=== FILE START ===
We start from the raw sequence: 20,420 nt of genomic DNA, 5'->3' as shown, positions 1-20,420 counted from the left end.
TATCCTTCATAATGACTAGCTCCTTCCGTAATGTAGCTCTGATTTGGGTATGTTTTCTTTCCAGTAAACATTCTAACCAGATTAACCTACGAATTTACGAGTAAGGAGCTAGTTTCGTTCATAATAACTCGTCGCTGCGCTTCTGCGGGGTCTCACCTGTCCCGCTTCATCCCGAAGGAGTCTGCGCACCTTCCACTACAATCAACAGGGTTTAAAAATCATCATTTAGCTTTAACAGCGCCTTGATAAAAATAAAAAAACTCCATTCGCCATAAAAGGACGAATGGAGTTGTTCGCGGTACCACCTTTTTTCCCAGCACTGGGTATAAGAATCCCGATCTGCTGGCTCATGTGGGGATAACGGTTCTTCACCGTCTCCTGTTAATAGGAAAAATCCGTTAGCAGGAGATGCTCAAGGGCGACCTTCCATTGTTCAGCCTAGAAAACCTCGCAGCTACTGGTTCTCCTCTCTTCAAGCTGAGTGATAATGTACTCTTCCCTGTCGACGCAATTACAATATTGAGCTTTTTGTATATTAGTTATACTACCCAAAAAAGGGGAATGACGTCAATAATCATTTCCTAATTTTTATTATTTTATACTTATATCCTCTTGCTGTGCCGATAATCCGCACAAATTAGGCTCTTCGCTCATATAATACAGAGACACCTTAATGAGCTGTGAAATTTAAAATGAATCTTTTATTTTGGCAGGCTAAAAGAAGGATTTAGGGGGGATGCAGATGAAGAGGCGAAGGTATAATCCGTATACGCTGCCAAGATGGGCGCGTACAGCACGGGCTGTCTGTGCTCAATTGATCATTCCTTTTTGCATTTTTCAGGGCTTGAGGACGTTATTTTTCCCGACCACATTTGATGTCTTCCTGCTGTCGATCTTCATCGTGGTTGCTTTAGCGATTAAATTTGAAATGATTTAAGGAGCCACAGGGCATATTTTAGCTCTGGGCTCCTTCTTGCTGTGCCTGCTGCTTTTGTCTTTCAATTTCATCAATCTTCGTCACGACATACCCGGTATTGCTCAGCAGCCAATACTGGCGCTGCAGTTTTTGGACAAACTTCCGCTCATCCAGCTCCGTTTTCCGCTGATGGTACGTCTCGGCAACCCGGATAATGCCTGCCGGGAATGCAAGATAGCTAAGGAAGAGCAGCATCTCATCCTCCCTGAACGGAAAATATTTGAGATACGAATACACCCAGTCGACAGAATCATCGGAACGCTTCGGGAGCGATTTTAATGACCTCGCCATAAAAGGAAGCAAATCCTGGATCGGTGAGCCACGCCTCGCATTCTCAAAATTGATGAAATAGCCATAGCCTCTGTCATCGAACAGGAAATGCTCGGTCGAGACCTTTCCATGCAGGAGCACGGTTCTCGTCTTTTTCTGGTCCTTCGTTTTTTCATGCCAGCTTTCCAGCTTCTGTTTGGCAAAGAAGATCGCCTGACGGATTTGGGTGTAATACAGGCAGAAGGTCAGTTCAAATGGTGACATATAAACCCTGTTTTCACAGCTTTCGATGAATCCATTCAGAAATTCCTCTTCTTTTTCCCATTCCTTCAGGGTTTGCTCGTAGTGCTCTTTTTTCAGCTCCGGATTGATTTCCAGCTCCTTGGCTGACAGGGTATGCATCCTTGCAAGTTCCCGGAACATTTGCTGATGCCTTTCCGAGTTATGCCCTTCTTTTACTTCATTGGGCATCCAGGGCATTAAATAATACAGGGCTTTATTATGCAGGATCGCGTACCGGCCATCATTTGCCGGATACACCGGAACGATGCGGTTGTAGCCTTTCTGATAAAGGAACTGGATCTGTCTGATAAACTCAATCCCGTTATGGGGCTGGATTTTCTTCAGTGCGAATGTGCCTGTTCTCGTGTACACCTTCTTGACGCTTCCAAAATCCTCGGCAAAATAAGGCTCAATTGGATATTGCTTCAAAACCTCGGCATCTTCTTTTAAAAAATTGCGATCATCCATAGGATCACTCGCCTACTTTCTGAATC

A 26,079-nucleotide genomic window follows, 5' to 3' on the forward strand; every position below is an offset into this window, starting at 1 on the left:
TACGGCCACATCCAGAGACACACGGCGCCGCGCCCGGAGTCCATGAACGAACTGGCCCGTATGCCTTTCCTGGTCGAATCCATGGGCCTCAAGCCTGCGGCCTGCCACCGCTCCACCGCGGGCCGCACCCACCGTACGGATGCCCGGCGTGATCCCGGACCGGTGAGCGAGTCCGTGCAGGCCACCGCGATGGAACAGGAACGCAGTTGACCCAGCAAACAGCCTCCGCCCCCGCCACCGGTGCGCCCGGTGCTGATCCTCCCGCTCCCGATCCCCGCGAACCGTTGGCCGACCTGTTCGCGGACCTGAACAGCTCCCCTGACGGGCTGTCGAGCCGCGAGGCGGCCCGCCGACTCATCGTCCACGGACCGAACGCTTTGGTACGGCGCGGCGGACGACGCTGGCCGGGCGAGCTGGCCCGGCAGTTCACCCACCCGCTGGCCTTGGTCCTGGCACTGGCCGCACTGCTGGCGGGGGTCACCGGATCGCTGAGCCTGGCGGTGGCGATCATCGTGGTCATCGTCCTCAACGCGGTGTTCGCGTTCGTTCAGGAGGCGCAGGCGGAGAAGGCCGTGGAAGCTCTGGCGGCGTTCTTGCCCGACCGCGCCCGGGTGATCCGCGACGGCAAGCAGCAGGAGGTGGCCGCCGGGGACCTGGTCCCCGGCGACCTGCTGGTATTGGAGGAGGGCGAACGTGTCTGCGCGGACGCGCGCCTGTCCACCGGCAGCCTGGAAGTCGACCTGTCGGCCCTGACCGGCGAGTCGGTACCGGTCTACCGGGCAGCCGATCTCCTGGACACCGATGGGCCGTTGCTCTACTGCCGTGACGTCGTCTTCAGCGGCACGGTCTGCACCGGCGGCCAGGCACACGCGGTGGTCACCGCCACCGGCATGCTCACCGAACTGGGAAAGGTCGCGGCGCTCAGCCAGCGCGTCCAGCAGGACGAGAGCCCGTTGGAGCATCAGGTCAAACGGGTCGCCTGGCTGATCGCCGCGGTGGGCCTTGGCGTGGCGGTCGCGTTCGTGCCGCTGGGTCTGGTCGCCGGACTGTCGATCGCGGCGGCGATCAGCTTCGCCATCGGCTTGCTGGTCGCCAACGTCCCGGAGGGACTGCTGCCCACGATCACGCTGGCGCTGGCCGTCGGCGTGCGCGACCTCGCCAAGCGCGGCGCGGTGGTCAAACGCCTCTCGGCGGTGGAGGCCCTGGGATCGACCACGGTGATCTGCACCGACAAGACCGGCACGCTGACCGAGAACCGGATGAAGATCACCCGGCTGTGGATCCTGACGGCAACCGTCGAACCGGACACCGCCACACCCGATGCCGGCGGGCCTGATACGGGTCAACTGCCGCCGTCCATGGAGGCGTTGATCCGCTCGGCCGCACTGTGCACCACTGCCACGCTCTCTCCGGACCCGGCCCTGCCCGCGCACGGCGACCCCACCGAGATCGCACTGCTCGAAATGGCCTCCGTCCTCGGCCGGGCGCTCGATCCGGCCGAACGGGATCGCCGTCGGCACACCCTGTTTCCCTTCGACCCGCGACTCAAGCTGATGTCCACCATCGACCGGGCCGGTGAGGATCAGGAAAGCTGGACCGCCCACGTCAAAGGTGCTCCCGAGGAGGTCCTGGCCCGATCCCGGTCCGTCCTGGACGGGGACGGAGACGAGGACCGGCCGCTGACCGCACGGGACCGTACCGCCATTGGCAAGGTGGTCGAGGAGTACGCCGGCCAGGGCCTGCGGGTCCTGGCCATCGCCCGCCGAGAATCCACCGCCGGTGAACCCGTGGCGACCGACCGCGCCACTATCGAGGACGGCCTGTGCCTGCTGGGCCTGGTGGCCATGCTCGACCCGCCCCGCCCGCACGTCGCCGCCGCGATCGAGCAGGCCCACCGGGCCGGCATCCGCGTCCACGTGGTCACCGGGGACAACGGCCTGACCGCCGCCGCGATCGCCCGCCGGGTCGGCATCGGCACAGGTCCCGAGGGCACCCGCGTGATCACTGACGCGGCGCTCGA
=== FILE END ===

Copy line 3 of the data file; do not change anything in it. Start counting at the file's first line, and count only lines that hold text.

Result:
A 26,079-nucleotide genomic window follows, 5' to 3' on the forward strand; every position below is an offset into this window, starting at 1 on the left: